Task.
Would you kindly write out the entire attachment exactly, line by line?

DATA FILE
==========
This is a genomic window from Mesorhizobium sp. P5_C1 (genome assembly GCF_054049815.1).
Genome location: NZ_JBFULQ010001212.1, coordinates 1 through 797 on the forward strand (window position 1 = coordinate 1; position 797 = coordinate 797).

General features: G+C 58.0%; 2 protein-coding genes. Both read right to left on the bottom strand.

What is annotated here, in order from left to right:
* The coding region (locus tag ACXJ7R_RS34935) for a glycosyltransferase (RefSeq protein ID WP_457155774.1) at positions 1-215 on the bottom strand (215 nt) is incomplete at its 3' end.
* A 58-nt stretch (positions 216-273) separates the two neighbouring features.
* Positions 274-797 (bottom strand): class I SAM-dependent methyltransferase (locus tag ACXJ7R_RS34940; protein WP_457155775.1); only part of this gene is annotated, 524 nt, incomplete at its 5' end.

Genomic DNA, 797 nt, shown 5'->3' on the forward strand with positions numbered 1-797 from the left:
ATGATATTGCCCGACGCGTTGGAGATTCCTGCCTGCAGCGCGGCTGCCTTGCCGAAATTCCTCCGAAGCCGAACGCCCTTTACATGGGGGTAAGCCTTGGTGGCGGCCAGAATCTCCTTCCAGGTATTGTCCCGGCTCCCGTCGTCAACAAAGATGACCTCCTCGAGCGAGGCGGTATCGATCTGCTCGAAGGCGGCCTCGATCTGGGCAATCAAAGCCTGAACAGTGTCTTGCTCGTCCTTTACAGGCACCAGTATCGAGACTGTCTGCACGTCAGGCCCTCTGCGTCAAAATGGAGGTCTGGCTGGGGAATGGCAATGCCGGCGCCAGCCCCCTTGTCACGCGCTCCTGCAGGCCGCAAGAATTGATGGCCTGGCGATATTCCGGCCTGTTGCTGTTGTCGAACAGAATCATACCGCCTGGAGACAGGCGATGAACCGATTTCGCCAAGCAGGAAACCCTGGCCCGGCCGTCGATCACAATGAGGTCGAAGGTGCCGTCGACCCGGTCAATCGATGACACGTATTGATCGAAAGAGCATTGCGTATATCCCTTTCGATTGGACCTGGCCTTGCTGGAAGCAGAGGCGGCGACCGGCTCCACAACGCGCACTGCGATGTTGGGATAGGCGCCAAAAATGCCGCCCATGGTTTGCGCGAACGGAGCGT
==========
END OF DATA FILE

This is a genomic window from Mesorhizobium sp. P5_C1 (genome assembly GCF_054049815.1).
Genome location: NZ_JBFULQ010001212.1, coordinates 1 through 797 on the forward strand (window position 1 = coordinate 1; position 797 = coordinate 797).

General features: G+C 58.0%; 2 protein-coding genes. Both read right to left on the bottom strand.

What is annotated here, in order from left to right:
* The coding region (locus tag ACXJ7R_RS34935) for a glycosyltransferase (RefSeq protein ID WP_457155774.1) at positions 1-215 on the bottom strand (215 nt) is incomplete at its 3' end.
* A 58-nt stretch (positions 216-273) separates the two neighbouring features.
* Positions 274-797 (bottom strand): class I SAM-dependent methyltransferase (locus tag ACXJ7R_RS34940; protein WP_457155775.1); only part of this gene is annotated, 524 nt, incomplete at its 5' end.

Genomic DNA, 797 nt, shown 5'->3' on the forward strand with positions numbered 1-797 from the left:
ATGATATTGCCCGACGCGTTGGAGATTCCTGCCTGCAGCGCGGCTGCCTTGCCGAAATTCCTCCGAAGCCGAACGCCCTTTACATGGGGGTAAGCCTTGGTGGCGGCCAGAATCTCCTTCCAGGTATTGTCCCGGCTCCCGTCGTCAACAAAGATGACCTCCTCGAGCGAGGCGGTATCGATCTGCTCGAAGGCGGCCTCGATCTGGGCAATCAAAGCCTGAACAGTGTCTTGCTCGTCCTTTACAGGCACCAGTATCGAGACTGTCTGCACGTCAGGCCCTCTGCGTCAAAATGGAGGTCTGGCTGGGGAATGGCAATGCCGGCGCCAGCCCCCTTGTCACGCGCTCCTGCAGGCCGCAAGAATTGATGGCCTGGCGATATTCCGGCCTGTTGCTGTTGTCGAACAGAATCATACCGCCTGGAGACAGGCGATGAACCGATTTCGCCAAGCAGGAAACCCTGGCCCGGCCGTCGATCACAATGAGGTCGAAGGTGCCGTCGACCCGGTCAATCGATGACACGTATTGATCGAAAGAGCATTGCGTATATCCCTTTCGATTGGACCTGGCCTTGCTGGAAGCAGAGGCGGCGACCGGCTCCACAACGCGCACTGCGATGTTGGGATAGGCGCCAAAAATGCCGCCCATGGTTTGCGCGAACGGAGCGT